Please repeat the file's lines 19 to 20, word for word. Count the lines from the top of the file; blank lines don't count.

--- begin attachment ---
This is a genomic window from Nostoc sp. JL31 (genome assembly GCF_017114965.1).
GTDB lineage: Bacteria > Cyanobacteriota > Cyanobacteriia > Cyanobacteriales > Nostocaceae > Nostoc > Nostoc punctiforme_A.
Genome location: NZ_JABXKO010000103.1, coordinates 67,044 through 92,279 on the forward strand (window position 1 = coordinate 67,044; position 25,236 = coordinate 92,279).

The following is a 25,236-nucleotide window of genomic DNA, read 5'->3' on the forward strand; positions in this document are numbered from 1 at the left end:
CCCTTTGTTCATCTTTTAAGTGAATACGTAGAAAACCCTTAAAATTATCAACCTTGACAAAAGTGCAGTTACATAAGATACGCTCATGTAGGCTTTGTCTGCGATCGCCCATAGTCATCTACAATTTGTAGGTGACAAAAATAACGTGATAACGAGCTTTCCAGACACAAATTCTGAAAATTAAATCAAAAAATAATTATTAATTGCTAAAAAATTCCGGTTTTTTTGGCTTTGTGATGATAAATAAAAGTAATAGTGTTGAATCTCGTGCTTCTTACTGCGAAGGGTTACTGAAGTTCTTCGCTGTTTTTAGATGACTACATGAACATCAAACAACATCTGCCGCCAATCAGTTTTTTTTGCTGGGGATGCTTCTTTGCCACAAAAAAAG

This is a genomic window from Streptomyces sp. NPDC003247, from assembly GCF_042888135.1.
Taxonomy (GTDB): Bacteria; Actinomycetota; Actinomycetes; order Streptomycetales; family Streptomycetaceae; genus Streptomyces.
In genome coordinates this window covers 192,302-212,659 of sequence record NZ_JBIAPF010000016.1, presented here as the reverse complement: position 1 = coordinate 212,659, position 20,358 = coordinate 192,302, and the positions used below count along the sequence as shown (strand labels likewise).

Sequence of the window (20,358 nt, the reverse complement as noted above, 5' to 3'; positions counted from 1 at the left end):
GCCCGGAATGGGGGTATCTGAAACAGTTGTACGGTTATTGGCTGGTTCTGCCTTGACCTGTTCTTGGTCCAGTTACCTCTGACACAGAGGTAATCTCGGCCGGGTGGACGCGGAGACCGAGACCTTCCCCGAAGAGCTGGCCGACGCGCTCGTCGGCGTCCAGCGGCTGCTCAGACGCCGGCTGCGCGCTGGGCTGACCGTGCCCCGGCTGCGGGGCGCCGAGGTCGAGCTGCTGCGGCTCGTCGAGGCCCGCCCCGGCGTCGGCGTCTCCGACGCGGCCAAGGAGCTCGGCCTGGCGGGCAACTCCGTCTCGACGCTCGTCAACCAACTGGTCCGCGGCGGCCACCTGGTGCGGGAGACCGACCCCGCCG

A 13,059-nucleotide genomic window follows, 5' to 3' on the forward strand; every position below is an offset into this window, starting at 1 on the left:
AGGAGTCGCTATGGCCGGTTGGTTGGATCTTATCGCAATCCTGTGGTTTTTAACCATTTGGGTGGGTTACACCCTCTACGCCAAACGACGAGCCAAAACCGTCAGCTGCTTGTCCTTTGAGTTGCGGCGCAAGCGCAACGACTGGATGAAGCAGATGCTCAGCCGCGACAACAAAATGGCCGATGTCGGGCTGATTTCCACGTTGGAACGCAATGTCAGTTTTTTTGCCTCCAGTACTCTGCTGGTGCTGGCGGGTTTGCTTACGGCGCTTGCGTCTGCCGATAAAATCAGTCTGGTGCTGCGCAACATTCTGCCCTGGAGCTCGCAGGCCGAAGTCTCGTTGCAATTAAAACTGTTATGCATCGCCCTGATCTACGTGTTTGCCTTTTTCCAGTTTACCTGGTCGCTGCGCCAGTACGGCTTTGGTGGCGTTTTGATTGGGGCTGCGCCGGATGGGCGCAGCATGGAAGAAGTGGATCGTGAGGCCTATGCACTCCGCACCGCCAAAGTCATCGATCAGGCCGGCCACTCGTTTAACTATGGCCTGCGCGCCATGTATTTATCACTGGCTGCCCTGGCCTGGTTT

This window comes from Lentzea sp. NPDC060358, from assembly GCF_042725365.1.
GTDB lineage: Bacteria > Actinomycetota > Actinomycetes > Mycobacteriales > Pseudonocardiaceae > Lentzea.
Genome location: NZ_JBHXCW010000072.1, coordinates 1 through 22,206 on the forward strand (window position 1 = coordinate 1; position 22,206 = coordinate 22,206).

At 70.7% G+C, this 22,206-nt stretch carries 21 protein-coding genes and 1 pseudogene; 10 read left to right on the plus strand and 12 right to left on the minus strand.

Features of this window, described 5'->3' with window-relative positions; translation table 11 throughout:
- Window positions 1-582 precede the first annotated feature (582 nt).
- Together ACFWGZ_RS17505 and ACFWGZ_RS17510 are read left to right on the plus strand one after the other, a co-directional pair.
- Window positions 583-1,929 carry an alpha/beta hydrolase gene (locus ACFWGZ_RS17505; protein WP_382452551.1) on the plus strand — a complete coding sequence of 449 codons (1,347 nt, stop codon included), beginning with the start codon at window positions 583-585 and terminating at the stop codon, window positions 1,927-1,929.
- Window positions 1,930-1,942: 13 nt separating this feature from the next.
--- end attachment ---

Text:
- Together ACFWGZ_RS17505 and ACFWGZ_RS17510 are read left to right on the plus strand one after the other, a co-directional pair.
- Window positions 583-1,929 carry an alpha/beta hydrolase gene (locus ACFWGZ_RS17505; protein WP_382452551.1) on the plus strand — a complete coding sequence of 449 codons (1,347 nt, stop codon included), beginning with the start codon at window positions 583-585 and terminating at the stop codon, window positions 1,927-1,929.